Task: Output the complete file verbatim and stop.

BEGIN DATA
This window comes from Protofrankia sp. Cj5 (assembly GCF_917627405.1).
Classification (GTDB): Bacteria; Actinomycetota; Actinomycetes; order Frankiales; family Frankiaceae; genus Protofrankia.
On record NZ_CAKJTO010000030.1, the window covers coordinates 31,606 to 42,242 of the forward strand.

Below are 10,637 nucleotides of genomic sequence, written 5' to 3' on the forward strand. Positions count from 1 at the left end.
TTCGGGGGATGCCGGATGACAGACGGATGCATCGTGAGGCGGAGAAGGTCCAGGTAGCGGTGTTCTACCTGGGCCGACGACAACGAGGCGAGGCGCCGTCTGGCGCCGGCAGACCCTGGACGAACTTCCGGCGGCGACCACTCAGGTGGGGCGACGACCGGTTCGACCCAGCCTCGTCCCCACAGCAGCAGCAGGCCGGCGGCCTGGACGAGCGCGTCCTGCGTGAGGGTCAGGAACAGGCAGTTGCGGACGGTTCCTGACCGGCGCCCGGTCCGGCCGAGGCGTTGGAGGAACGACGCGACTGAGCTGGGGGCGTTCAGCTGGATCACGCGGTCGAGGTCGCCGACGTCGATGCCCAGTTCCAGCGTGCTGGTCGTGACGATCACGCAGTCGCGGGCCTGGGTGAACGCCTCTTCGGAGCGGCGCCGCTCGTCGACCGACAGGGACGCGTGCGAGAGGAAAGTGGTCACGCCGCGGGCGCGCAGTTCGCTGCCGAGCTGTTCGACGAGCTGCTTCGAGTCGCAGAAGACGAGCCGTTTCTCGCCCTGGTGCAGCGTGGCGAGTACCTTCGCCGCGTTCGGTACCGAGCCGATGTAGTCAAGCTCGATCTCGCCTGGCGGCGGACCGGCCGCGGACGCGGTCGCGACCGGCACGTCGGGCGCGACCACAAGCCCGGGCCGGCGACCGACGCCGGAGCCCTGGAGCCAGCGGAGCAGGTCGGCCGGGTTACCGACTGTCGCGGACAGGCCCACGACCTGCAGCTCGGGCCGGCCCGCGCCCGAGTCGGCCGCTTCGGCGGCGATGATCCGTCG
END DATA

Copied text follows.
This window comes from Protofrankia sp. Cj5 (assembly GCF_917627405.1).
Classification (GTDB): Bacteria; Actinomycetota; Actinomycetes; order Frankiales; family Frankiaceae; genus Protofrankia.
On record NZ_CAKJTO010000030.1, the window covers coordinates 31,606 to 42,242 of the forward strand.

Below are 10,637 nucleotides of genomic sequence, written 5' to 3' on the forward strand. Positions count from 1 at the left end.
TTCGGGGGATGCCGGATGACAGACGGATGCATCGTGAGGCGGAGAAGGTCCAGGTAGCGGTGTTCTACCTGGGCCGACGACAACGAGGCGAGGCGCCGTCTGGCGCCGGCAGACCCTGGACGAACTTCCGGCGGCGACCACTCAGGTGGGGCGACGACCGGTTCGACCCAGCCTCGTCCCCACAGCAGCAGCAGGCCGGCGGCCTGGACGAGCGCGTCCTGCGTGAGGGTCAGGAACAGGCAGTTGCGGACGGTTCCTGACCGGCGCCCGGTCCGGCCGAGGCGTTGGAGGAACGACGCGACTGAGCTGGGGGCGTTCAGCTGGATCACGCGGTCGAGGTCGCCGACGTCGATGCCCAGTTCCAGCGTGCTGGTCGTGACGATCACGCAGTCGCGGGCCTGGGTGAACGCCTCTTCGGAGCGGCGCCGCTCGTCGACCGACAGGGACGCGTGCGAGAGGAAAGTGGTCACGCCGCGGGCGCGCAGTTCGCTGCCGAGCTGTTCGACGAGCTGCTTCGAGTCGCAGAAGACGAGCCGTTTCTCGCCCTGGTGCAGCGTGGCGAGTACCTTCGCCGCGTTCGGTACCGAGCCGATGTAGTCAAGCTCGATCTCGCCTGGCGGCGGACCGGCCGCGGACGCGGTCGCGACCGGCACGTCGGGCGCGACCACAAGCCCGGGCCGGCGACCGACGCCGGAGCCCTGGAGCCAGCGGAGCAGGTCGGCCGGGTTACCGACTGTCGCGGACAGGCCCACGACCTGCAGCTCGGGCCGGCCCGCGCCCGAGTCGGCCGCTTCGGCGGCGATGATCCGTCG